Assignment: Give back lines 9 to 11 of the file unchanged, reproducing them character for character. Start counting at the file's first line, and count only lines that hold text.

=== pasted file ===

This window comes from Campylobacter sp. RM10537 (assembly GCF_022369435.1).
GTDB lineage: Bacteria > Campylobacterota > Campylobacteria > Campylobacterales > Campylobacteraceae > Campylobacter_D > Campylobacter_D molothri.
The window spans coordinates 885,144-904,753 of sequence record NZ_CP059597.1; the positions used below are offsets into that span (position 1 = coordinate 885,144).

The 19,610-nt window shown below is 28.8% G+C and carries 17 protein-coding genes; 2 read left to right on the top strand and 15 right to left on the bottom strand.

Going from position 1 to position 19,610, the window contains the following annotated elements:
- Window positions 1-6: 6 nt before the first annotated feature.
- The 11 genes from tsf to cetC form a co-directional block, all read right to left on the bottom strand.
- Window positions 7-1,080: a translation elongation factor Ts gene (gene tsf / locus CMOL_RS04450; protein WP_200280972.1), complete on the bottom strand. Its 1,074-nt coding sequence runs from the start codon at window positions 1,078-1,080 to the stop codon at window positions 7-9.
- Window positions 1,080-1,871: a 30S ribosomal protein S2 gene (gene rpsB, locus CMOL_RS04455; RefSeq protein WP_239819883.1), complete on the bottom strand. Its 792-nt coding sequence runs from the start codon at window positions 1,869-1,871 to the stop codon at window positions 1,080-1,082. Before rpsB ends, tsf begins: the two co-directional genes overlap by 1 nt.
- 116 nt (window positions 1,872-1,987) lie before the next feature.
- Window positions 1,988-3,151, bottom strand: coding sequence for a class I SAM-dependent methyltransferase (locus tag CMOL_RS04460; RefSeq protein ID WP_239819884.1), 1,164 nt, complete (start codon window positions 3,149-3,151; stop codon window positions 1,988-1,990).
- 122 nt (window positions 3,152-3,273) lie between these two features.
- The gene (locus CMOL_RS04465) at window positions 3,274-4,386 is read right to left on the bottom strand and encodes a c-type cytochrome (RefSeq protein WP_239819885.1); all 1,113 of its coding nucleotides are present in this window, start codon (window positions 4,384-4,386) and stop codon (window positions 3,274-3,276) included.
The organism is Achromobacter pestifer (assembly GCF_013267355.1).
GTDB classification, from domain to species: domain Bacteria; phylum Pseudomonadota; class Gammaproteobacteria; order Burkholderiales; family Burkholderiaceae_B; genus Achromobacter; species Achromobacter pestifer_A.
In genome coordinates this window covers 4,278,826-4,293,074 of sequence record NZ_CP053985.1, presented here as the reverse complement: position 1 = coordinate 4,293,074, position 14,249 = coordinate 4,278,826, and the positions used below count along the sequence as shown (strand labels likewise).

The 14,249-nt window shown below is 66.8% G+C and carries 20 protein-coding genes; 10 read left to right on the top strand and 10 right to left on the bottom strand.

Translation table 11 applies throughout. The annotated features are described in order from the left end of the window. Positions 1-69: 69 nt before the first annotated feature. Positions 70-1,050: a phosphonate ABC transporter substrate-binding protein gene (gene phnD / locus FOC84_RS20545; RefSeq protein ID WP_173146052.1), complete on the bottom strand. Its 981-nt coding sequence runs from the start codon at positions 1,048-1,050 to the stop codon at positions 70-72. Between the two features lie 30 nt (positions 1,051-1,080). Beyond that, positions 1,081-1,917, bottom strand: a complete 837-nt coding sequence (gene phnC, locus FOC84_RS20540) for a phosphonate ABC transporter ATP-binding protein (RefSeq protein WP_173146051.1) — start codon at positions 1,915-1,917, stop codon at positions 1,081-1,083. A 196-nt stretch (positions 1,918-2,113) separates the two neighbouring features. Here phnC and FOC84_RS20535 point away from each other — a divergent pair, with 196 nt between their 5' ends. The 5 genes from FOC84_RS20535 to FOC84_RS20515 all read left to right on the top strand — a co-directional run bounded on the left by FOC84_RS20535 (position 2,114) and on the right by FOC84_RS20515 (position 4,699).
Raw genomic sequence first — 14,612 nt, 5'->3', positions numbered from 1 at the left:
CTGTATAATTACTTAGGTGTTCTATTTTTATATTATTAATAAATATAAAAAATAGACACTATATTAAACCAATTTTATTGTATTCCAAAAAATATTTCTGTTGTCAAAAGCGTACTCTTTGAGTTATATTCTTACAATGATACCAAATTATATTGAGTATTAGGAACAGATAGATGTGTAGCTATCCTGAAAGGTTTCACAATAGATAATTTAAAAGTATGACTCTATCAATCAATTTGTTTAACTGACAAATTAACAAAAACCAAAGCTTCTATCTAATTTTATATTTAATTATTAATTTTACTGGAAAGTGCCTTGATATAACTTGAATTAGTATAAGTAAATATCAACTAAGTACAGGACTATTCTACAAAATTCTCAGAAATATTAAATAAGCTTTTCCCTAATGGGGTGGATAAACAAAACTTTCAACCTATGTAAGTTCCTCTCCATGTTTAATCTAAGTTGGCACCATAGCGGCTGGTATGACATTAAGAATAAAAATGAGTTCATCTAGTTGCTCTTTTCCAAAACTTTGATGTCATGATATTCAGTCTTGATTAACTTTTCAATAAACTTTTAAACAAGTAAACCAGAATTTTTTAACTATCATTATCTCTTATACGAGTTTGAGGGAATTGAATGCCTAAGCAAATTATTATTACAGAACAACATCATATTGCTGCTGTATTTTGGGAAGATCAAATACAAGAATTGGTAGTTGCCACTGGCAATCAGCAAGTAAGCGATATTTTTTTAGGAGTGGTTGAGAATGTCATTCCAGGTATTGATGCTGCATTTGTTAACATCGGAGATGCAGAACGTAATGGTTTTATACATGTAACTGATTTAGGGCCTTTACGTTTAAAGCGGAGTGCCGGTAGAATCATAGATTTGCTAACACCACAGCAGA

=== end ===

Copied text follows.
- Window positions 1,080-1,871: a 30S ribosomal protein S2 gene (gene rpsB, locus CMOL_RS04455; RefSeq protein WP_239819883.1), complete on the bottom strand. Its 792-nt coding sequence runs from the start codon at window positions 1,869-1,871 to the stop codon at window positions 1,080-1,082. Before rpsB ends, tsf begins: the two co-directional genes overlap by 1 nt.
- 116 nt (window positions 1,872-1,987) lie before the next feature.
- Window positions 1,988-3,151, bottom strand: coding sequence for a class I SAM-dependent methyltransferase (locus tag CMOL_RS04460; RefSeq protein ID WP_239819884.1), 1,164 nt, complete (start codon window positions 3,149-3,151; stop codon window positions 1,988-1,990).